If you’re interested in playing retro games without having to splurge on various systems and all the hardware that comes with it, creating your own retro gaming console with a Raspberry Pi is the way to go. Thanks to this tiny computer and the RetroPie software distribution, enthusiasts can access countless retro titles from all their favourite platforms. To get started, all you need to do is pick up some components, put them together and configure the software. It’s not as complicated as you might expect, and you won’t have to spend a fortune to acquire all the necessary parts. So, without further ado, let’s begin.
Buy the Components
First, you should get the computer itself, a power supply, and a protective case to avoid any damage. Most people opt for the Raspberry Pi 4, but you can buy a newer and more powerful version if you prefer. The Model B with 2GB of RAM is sufficient for emulating retro games, though. Of course, you’ll also need a monitor or TV along with an HDMI cable to display your games. To configure the RetroPie software, a Windows or Mac PC and micro-SD card (ideally 8GB or more) is required. As for peripherals, you can choose between a keyboard and mouse or any console controller/gamepad depending on what you have available.
Download the Software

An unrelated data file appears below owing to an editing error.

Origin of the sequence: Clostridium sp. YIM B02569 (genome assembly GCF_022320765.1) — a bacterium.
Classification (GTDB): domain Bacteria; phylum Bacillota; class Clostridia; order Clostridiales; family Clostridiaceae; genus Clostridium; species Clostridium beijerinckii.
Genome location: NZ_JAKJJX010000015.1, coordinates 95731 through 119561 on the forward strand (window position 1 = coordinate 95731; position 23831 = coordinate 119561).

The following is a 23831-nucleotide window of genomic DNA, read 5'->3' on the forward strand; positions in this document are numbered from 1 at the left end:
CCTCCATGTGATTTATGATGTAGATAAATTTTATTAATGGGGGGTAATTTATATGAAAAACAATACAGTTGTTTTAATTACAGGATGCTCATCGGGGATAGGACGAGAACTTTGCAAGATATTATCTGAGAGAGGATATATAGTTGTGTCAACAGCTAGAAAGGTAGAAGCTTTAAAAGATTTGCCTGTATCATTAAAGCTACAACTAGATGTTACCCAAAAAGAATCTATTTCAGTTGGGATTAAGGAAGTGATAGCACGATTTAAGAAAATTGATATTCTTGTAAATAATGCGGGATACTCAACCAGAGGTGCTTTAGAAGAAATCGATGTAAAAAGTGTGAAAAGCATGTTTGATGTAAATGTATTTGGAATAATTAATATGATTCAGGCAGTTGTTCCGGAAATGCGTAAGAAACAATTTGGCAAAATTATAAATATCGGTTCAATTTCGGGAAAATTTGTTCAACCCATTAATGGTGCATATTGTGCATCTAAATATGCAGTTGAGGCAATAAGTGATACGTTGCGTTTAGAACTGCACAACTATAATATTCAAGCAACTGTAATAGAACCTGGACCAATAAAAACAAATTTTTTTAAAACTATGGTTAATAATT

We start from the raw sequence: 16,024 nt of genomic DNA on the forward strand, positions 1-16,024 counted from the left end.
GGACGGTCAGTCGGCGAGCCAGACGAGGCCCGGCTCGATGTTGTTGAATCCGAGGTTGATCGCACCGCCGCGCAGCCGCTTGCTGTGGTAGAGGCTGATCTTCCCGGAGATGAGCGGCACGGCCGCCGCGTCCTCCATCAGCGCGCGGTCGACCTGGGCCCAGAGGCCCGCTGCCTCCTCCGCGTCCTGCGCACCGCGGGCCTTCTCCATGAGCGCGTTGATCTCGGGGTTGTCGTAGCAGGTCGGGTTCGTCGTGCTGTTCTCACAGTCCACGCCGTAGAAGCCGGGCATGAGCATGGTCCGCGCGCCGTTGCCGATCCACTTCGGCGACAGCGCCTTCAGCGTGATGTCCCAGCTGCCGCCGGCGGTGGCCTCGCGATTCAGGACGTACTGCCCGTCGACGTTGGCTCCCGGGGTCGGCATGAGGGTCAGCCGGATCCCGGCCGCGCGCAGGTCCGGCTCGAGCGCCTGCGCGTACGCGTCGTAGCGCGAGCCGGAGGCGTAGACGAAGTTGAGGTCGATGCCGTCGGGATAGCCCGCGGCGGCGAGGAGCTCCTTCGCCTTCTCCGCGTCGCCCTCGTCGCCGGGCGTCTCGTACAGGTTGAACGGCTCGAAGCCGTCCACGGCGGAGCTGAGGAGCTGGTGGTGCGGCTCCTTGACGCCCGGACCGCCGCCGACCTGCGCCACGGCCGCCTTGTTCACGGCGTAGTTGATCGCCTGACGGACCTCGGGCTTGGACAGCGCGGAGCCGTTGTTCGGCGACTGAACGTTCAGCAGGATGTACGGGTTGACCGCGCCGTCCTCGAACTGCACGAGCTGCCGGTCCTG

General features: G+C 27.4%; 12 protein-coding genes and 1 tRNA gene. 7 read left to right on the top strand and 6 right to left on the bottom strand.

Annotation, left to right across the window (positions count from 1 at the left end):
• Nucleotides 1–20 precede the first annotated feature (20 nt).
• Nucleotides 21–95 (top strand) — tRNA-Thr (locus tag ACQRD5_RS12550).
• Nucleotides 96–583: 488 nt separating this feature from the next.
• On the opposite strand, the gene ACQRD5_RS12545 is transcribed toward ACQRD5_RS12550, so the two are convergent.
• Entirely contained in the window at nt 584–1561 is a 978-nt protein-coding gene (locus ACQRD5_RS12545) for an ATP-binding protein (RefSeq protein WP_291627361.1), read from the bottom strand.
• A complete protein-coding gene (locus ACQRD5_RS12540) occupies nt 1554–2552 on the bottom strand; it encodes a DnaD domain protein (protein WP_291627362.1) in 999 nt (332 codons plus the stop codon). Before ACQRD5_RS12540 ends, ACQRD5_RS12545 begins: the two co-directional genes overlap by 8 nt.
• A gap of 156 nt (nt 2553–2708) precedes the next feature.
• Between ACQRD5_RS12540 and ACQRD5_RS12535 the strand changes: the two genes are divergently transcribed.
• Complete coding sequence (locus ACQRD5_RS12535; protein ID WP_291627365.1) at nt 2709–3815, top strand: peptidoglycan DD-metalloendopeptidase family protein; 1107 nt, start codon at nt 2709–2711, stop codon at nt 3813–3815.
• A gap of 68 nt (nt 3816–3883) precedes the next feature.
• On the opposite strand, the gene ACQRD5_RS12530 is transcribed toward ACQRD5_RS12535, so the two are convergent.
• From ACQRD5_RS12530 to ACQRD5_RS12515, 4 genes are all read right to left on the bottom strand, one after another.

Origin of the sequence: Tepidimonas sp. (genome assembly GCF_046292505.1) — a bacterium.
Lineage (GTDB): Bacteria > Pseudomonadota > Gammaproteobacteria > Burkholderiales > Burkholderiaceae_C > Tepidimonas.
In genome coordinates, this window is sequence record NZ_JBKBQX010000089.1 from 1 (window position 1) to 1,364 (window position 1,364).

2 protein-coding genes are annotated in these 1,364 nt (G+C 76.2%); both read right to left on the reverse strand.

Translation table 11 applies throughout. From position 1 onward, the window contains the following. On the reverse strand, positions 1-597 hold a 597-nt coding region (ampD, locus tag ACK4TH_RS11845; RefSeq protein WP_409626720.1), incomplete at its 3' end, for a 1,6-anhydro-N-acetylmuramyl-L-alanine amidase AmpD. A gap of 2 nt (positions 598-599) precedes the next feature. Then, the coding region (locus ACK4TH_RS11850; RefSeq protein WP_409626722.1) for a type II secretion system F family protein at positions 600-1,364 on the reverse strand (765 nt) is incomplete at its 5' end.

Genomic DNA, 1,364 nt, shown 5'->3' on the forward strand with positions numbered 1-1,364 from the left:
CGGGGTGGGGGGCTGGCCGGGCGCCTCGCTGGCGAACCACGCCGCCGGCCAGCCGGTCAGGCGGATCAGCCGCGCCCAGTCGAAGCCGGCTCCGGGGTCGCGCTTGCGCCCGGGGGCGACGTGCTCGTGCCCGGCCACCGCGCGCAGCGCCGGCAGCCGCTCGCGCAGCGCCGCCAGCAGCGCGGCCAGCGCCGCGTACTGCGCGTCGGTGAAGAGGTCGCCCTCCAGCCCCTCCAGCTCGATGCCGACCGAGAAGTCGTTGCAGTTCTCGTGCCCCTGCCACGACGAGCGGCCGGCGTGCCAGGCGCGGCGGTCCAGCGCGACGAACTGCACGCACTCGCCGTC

Fortunately, all the software for this build is available for free. This includes the RetroPie distribution disk image and an SD card image writing tool for your respective operating system. You can find the former on the official website. As for the latter, popular options include the Win32 Disk Imager for Windows and ApplePi Baker for Mac.
Write the Software
To reiterate, the RetroPie software library will serve as the OS that emulates all your games. What’s great is that it also allows you to play browser games. For example, you can use it for mobile casinos such as luckynuggetcasino.com which can be accessed right from your Raspberry Pi, making it the best option in terms of software.
Now let’s move on to how to get RetroPie onto your SD card. Windows users will first have to manually extract the .gz file, whereas on Mac this is done automatically. Once extracted, run the SD card image writer tool installation program before taking the following steps:
- Navigate to Device and select your SD card
- Click on the Image File icon
- Select the file you decompressed
- Click the Write option and wait for it to finish
Assuming you’ve already built your Raspberry Pi and inserted the micro-SD card, you should see the RetroPie splash screen appear upon start-up. What you do next depends on your controller. If you’re using a gamepad, for instance, you will need to assign each button to your desired control.
Keep in mind that the final step can vary between devices. Your best bet is to find the appropriate guide for your setup and take it from there. Soon enough, your Raspberry Pi will be ready to meet your retro gaming needs.